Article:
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Our Profession Should Be Community-Minded—and Community-Invested


By Bill Healey, PT, EdD, Board-Certified Geriatric Clinical Specialist


A few years ago, my husband's father, who was a sociologist at the University of Wisconsin and an advocate for his ill father, shared something he found surprising about physical therapists (PTs). He watched as his father received care from a PT, and then watched as his father's episode of care ended—and that was it. He asked me, "Why don't PTs follow their patients once they stop caring for them?"

I didn't have an answer.


Newer health care models and payment systems may constrain the autonomous and inter-professional practitioner, but perhaps we as a profession are still trapped in the lens of short-term rehab after injury: wait until the patient comes to us. Treat. Discharge. We don't think in terms of population health, prevention, and long-term care. While PTs are excellent at interviewing patients and identifying their work and home environments, lifestyles, and activity limitations and participation restrictions, there are other questions that need to be addressed as well:


What do we do with information we gather from patients? How do we include that information in shared decision making about physical therapy care and life after physical therapy is finished? Do we consider community centers and the patient's neighborhood during discharge planning to sustain physical activity and independence? Does the patient have a support network and family members who will help them maintain that physical activity? Who will cover the costs involved in improving the patient's "health span"—years of staying healthy—and institute regular follow-up strategies to provide lifetime care over the long term?


This kind of commitment to all our patients and lifetime care will spread the word about physical therapy, who we are, and what we do. Despite the profession being around for almost 100 years, I don't think the public knows who we are and what we do until they need us and meet us in the hospital or clinic. PTs are not the preferred providers when it comes to movement dysfunction.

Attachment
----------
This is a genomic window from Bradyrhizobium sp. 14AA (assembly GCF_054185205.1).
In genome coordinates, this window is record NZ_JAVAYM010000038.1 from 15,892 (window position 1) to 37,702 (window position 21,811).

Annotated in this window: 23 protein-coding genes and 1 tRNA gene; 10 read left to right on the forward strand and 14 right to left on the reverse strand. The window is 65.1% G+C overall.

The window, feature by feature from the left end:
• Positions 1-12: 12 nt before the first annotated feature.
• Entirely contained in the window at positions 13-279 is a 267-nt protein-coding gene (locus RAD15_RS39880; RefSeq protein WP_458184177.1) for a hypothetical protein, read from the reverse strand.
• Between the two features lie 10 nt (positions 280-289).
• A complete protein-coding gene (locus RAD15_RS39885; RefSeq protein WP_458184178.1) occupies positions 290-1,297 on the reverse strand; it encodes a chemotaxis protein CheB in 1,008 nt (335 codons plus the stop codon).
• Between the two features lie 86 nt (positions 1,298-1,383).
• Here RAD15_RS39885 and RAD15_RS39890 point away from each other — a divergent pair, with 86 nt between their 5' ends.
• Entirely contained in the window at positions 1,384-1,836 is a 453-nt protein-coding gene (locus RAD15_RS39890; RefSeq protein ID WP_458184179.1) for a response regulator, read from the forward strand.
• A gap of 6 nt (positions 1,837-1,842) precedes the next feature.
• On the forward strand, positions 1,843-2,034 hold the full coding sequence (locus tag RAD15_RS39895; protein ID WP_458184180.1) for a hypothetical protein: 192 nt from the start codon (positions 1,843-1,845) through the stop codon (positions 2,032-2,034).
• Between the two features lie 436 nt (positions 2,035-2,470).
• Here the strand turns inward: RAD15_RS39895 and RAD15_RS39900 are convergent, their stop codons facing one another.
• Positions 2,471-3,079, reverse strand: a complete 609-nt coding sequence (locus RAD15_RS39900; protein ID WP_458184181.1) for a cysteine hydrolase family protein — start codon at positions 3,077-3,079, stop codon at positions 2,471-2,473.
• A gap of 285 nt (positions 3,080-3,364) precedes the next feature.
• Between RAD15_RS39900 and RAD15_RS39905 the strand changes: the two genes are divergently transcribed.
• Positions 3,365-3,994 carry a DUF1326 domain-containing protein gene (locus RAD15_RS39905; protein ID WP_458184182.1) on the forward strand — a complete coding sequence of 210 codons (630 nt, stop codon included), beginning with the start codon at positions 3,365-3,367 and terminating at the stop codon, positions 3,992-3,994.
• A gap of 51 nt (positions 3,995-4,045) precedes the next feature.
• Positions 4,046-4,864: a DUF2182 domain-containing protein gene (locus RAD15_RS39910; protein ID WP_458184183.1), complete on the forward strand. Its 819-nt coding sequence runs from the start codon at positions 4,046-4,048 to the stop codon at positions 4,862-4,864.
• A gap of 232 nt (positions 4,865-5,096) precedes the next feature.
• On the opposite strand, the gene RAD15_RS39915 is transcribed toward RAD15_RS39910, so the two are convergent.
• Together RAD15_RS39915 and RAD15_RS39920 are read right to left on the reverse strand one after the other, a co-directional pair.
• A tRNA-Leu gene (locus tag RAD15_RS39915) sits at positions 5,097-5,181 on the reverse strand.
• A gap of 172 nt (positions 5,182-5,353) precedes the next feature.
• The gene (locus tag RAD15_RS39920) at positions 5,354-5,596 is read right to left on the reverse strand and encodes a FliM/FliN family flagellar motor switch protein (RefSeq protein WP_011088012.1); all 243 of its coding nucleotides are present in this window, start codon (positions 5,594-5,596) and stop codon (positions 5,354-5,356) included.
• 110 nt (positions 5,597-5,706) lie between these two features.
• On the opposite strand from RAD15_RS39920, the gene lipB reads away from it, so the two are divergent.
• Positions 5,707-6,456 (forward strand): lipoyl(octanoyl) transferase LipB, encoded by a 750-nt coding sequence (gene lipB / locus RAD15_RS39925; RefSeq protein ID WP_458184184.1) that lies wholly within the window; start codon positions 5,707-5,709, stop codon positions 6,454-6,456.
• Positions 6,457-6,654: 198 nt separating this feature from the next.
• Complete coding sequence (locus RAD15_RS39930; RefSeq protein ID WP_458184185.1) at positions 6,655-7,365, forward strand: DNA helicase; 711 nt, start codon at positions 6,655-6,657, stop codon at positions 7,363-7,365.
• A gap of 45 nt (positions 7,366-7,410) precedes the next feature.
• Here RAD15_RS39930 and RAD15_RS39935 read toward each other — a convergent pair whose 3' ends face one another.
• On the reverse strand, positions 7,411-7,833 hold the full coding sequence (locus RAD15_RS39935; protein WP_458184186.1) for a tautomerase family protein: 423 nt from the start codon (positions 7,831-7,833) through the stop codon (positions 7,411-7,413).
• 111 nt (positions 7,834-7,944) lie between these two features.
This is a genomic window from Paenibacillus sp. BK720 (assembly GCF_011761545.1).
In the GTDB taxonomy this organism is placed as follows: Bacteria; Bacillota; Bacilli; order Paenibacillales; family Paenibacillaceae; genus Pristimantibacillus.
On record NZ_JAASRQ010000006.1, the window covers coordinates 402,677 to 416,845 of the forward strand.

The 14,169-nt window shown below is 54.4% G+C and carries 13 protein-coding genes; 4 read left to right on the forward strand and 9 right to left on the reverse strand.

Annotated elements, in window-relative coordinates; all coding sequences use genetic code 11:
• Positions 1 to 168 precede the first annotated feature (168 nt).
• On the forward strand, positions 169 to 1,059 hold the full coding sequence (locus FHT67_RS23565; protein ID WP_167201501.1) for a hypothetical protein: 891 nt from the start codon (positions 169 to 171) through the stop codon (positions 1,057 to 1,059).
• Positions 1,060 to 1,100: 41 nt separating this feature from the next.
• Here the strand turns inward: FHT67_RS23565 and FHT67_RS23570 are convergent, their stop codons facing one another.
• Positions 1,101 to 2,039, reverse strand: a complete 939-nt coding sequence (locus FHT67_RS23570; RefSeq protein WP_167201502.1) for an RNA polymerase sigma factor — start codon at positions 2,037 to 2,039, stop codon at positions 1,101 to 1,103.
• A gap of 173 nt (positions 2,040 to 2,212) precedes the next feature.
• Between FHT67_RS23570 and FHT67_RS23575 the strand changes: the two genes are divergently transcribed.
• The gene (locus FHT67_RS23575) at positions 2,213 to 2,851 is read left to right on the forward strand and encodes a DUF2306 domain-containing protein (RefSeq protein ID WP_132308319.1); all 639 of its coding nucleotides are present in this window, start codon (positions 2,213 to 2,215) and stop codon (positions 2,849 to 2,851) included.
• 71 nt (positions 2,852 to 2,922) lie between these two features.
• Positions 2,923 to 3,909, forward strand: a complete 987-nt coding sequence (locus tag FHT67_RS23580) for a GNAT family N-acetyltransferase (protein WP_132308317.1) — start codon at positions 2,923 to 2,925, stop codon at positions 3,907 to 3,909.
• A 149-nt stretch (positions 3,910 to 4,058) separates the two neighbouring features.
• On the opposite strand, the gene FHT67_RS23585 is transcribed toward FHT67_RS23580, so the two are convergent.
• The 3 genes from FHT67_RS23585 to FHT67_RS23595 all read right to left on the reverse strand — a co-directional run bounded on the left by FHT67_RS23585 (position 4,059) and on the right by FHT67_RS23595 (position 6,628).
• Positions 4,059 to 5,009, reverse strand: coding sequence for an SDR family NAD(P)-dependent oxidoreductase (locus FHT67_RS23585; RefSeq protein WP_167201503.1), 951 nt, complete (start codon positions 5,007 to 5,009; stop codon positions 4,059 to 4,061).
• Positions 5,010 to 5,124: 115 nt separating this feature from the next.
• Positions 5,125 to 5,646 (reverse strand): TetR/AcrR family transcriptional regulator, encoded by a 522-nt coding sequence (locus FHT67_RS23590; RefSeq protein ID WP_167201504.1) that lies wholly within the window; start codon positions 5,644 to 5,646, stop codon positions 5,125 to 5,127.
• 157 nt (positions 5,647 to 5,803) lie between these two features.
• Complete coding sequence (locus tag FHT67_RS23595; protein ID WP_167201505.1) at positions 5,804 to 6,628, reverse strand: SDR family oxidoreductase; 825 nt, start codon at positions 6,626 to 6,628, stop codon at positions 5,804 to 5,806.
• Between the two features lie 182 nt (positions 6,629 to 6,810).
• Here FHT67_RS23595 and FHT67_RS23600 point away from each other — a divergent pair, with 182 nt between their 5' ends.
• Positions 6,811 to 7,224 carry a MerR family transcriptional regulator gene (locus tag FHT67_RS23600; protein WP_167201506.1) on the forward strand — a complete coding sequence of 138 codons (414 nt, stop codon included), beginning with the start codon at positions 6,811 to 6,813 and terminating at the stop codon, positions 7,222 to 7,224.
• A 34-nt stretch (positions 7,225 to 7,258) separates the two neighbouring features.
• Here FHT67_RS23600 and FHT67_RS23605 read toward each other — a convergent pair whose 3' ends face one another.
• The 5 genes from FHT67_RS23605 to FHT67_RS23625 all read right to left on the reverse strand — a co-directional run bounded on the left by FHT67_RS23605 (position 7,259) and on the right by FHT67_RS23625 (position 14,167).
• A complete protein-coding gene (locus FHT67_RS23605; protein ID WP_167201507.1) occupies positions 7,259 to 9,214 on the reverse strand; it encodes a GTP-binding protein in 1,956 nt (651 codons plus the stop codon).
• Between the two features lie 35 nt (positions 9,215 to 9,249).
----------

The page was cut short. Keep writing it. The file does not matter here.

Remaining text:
When conducting focus groups in medically under-served communities in Chicago about residents' knowledge and use of physical therapy, my colleague and I heard several things. Two statements in particular stuck with me: "Physical therapy is for the rich and famous," and, "Why don't you put a physical therapy clinic in our community?" Our research showed the community was unaware of physical therapy and its role in prevention, beyond catastrophic care.


These patients also had to travel great distances to see a provider. When we explored the presence of outpatient physical therapy providers in selected Chicago communities, we identified "PT deserts"—areas with few outpatient physical therapy providers in medically under-served communities.1 For example, there was only 1 outpatient PT in Chicago's largest neighborhood, Austin, a predominantly black and medically under-served community.


Austin builds on its own community resources to address health inequities. Thanks to the Westside Health Authority (WHA), a community-based organization (CBO) that has served Austin and Chicago's west side since 1988, residents are engaged in the pursuit of active lifestyles and invested in wellness and prevention. The Department of Physical Therapy and Human Movement Sciences at Northwestern University, where I teach, has partnered with the WHA for 10 years, and each year I bring groups of DPT students into Austin and collaborate with WHA leadership on projects that achieve its mission—and help students learn what's involved in taking our profession beyond the clinic and beyond the short-term. If you are considering establishing or expanding your practice to a medically under served community, here are some lessons we've learned along the way: